So, you’ve submitted the FAFSA® (hopefully), and you’ve received financial aid offers from each school you were accepted to. They might contain different grants, loans, scholarships, and, potentially, work study. You’re probably wondering, “what does all of this mean?” And that’s completely normal. Sallie Mae’s research report, How America Pays for College 2021, revealed that three quarters of current undergraduate families find components of the financial aid offer not easy to understand. Whether you’re a first-year or an upperclassman, a financial aid offer can be confusing to understand. Let’s break it down.
What to expect in a financial aid offer
A financial aid offer can look different depending on the school you go to. There’s actually no standard format for financial aid offers. Let’s look at the typical components you might see listed.
Cost of Attendance (COA)
The first thing you’ll see listed is the total cost of attendance. Depending on the school, you will either see the COA for the semester or for the year. The amount listed is an estimate of tuition and fees, room and board, transportation, and supplies, such as books and laptops.
Expected Family Contribution (EFC)
The expected family contribution is determined by the government based on information you provided in your FAFSA®. Schools use this number to determine your financial need.
Grants can come from federal and state governments or schools and private institutions. Generally, you won’t have to repay grants. However, you’ll want to make sure your eligibility is maintained as grants are typically need-based. Grants are not guaranteed to be offered every year.
Scholarships are awarded to students for a variety of reasons. Students may earn scholarships based on financial need, community service, or academics for their field of study. These scholarships are awarded based on information sent through the FAFSA®.
Outside scholarships may not be listed in a financial aid offer. These are the scholarships students apply for. Through submitting applications, students can earn scholarships for endless reasons.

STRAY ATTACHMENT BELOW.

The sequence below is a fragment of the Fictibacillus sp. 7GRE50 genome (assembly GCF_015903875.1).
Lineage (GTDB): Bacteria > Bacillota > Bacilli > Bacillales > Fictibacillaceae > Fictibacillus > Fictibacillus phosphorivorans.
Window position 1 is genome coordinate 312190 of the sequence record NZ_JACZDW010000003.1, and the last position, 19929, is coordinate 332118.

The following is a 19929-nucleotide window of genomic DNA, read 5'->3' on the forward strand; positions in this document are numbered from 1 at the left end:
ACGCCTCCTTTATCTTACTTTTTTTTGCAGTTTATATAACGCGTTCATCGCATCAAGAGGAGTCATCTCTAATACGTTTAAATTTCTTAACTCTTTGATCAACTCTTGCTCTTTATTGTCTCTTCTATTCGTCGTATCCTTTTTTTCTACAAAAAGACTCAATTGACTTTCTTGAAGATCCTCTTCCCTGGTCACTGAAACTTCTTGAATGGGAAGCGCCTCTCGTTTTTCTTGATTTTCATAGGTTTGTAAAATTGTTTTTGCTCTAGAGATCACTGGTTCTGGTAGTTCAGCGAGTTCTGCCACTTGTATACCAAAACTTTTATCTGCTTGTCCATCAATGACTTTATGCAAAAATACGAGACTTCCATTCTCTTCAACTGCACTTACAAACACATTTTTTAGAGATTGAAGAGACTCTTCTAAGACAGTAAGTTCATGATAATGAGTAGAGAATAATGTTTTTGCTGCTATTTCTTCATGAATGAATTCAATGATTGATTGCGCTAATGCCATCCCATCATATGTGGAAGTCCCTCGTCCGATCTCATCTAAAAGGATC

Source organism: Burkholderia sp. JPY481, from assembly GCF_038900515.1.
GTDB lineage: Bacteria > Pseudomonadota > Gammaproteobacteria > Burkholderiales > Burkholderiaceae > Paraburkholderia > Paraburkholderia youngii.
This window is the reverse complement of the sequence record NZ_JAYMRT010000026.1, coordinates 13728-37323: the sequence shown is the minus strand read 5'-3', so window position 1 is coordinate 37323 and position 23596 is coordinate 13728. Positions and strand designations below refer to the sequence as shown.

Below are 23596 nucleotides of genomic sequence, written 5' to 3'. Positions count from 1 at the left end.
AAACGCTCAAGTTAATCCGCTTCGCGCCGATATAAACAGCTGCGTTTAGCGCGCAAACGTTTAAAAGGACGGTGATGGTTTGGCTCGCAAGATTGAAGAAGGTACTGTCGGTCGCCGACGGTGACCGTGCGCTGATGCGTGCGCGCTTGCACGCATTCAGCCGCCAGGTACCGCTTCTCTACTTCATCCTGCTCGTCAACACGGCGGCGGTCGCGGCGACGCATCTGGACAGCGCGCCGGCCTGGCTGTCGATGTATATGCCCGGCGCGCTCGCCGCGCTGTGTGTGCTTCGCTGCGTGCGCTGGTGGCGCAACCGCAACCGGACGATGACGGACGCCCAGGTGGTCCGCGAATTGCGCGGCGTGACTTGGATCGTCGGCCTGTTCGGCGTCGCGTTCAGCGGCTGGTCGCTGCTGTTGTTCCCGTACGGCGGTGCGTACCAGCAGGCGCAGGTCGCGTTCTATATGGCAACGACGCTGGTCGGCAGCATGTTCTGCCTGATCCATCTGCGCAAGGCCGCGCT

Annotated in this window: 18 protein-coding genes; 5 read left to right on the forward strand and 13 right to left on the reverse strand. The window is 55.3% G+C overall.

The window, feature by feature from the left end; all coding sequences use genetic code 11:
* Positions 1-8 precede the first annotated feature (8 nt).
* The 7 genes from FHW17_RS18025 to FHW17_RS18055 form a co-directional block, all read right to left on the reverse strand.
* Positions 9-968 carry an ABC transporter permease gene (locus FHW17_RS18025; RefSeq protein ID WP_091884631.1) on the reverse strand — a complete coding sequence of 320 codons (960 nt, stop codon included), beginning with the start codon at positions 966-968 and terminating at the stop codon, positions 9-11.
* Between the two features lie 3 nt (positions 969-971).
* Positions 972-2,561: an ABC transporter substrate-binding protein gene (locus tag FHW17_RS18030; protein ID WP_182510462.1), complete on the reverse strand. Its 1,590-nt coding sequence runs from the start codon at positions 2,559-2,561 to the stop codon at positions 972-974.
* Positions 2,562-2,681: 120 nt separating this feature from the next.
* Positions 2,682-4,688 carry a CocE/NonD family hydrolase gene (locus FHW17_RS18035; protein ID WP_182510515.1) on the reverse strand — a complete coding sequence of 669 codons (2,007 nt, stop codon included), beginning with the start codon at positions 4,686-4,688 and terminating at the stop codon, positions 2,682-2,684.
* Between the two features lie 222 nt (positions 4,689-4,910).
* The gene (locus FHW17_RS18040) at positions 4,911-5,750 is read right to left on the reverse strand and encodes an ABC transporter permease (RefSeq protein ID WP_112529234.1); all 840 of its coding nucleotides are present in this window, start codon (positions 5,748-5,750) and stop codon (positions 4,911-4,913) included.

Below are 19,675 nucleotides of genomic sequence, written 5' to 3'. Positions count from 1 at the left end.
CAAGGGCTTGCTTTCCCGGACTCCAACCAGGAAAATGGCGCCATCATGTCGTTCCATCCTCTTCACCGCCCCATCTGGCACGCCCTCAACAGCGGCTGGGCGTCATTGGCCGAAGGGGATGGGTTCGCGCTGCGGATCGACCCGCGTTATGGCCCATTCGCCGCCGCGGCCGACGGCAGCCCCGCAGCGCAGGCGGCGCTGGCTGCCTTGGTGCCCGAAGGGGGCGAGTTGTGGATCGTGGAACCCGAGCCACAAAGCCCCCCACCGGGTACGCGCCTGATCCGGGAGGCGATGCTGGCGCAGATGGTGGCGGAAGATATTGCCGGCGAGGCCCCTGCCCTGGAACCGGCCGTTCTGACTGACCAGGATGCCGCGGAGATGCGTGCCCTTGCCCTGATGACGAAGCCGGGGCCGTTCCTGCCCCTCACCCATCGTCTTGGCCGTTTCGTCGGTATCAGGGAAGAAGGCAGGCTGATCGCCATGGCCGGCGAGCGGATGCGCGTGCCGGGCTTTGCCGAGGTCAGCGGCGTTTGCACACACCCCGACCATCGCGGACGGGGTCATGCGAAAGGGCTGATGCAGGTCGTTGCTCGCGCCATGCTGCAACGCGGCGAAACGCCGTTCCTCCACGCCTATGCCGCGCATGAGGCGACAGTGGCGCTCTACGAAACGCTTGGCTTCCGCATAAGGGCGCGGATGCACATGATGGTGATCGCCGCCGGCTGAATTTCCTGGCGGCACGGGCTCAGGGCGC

Scholarships do not have to be repaid, but you’ll want to stay on top of your scholarships too because they may not be offered every year.
DYK: According to “How America Pays for College 2022,” 73% of families lowered the amount spent on the academic year of 2021-2022 with scholarships and grants.
Federal Student Loans
Federal student loans let you borrow money directly from the federal government; you pay this financial aid back with interest. A financial aid offer may also list the amount you can borrow with a credit-based loan, like a federal Direct PLUS Loan or a private student loan.
Federal work study is a federal program that the school participates in where you work to earn your financial aid, like a part-time job. You do not have to pay back the money you earned.
How to weigh your options
If you’re still deciding which school to attend, your financial aid offers could be the deciding factor. When it comes to comparing your financial aid offers, you’ll have to compare the aid with the cost of attendance at each school. Make a spreadsheet of your offers to keep everything organized and easily subtract the financial aid from the cost of attendance to compare how much each school you are considering will cost you out-of-pocket.
Accepting your financial aid
Accepting your financial aid offer is as easy as clicking accept or sending in a form. You don’t have to accept everything, but you need to respond by the school’s deadline. Maybe you don’t want to have any loans—that’s totally fine. You don’t have to accept them. But you can still accept the grant or scholarship that was offered. It’s all up to you and what’s right for your approach to paying for college.
If an unexpected change in your financial situation occurs, you may be able to work with the school to appeal for more aid. Keep in mind that there must be reasonable evidence for the appeal to take place.
Financial aid offers can differ every school year. That’s why it's so important to file the FAFSA® every school year. And don’t hold back from applying for scholarships either. Gift aid is not just for gifted students.
Remember to have a plan to pay for college and base your decision off of what best fits your plan. Remember, bigger isn’t always better. You may be offered more financial aid from a school that will still cost you more in the long run. Or a school that seems more expensive might have more money to offer you than a school with a lower sticker price.
Take your time during this process and choose what’s right for you.